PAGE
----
VINTAGE INSTRUMENTS is America's largest and most eclectic shop specializing in old and antique acoustic musical instruments. Our inventory ranges from Vintage guitars, banjos and mandolins, to nineteenth-century woodwinds and brass, and a wide range of historical instruments such as concertinas, lute family instruments, melodians, etc. Shop hours are Monday through Friday, 10am to 5pm.. If you have specific needs, please call in advance of your visit so that we may arrange for the appropriate personnel to be available to assist you.
FREDERICK W. OSTER FINE VIOLINS Specializes in instruments of the violin family. The shop carries a large inventory of fine violins, violas, celli and bows. In addition, we carry accessories ranging from strings to cases. Appointments to try instruments in the violin family should be scheduled in advance, so please call before you arrive.
Established in 1974 by proprietor Fred Oster, Vintage Instruments was originally located in the Chestnut Hill section of Philadelphia, and later moved to a historic four-story Philadelphia brownstone built about 1860 in Center City. The area known as the Pine Street Antique Row district. This building was once the home of a prominent judge, and later a school for the fine and musical arts, and a recording studio (Zest Records). In 1996 Vintage Instruments expanded to a second building, just a block away on Pine Street. This building, a lovely three-story brick row house built about 1840 became the home of The Guitar Shop.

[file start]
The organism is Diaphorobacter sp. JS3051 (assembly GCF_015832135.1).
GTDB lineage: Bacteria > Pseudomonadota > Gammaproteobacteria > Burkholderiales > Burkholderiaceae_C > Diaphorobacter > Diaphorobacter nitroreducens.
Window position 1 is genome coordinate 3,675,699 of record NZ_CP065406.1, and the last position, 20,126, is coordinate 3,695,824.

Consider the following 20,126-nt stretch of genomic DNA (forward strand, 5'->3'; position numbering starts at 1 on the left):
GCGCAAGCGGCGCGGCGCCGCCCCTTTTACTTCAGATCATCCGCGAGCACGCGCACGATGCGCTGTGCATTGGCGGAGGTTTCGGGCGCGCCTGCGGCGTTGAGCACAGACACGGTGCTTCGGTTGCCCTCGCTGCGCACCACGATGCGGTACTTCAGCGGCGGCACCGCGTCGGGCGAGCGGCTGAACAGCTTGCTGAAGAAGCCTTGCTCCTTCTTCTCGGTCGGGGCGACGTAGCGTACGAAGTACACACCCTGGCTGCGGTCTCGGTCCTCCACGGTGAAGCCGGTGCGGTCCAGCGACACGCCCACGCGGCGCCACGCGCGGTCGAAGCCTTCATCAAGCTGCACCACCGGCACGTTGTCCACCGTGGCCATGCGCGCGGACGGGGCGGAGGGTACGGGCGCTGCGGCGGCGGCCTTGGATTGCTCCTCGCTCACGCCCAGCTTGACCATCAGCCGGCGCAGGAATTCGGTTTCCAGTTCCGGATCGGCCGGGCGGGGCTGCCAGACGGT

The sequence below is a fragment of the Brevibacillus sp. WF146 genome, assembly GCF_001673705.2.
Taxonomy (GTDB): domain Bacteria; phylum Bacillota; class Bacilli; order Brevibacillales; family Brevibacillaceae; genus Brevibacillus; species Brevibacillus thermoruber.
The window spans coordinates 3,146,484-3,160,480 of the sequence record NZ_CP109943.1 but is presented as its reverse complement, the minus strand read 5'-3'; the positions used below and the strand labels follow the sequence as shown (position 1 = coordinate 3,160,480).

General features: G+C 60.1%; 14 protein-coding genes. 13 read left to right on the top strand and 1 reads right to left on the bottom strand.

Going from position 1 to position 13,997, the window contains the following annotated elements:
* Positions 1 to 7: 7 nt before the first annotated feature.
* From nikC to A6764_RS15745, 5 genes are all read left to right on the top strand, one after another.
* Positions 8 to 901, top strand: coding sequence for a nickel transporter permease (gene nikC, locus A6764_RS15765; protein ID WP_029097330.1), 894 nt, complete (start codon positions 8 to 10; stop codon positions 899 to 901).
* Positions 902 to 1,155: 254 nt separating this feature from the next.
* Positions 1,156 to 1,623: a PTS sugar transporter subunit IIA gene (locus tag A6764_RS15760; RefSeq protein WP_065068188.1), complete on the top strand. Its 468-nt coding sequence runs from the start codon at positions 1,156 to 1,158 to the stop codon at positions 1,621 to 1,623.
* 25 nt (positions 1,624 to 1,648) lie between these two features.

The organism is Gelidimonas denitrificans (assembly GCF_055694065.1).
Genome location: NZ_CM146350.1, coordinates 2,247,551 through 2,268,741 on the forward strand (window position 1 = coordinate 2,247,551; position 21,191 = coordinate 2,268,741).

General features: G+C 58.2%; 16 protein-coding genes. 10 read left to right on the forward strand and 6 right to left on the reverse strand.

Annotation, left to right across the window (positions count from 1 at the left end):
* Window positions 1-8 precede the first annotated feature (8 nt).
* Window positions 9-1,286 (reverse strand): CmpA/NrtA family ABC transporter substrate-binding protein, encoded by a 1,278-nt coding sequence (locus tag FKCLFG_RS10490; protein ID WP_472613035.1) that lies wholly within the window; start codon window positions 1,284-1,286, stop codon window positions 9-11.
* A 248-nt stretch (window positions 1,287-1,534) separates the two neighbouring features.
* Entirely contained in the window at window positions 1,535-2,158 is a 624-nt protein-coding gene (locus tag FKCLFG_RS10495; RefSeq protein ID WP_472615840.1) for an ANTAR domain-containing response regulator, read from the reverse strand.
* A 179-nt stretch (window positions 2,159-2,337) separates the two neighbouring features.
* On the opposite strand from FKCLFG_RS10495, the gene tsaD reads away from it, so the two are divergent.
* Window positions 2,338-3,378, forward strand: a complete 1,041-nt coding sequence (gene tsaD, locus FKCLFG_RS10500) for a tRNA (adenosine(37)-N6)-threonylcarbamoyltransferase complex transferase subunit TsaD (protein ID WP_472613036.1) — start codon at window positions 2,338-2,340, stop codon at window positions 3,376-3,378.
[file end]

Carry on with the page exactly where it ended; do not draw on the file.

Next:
In 2008 we moved to new premises at 507 South Broad Street, the area known as the "Avenue of the Arts". The current shop was built c.1882 for James Dundas and Alice Lippincott. It's hard to miss the building - we have one of the great Philadelphia Mural Arts Project murals on the north side wall. For news, notes, more history about the building and items of interest about the Guitar Shop, visit our GUITAR SHOP BLOG.
PHONE ORDER & SHIPPING INSTRUMENTS
MAIN PHONE NUMBER 215-545-1000.
Although we wish everyone could visit the shop, we know the trek isn't always feasible. So, we do ship instruments, but not all violin family instruments. We do ship bows up to $1,000., and violins or violas up to $5,000. We do not ship violin family instruments of greater values, and we do not ship cellos. We will only ship guitars in hard shell cases. If a guitar is advertised with a soft case (original or otherwise) and you wish it be shipped, we will provide a nice new hard shell case for shipping at the cost of the case (these range from about $100. to $150). Typically, we ship using UPS services. We ship instruments for a 48 hour approval period once we receive payment in full (check, credit card, etc.). Shipping charges are not included in the instrument prices listed. Mail order shipments within Pennsylvania are subject to Pennsylvania sales tax of 6%. Shipments out-of-state are not subject to PA state tax. Before sending payment, please call to confirm the instrument's availability and the cost of shipment.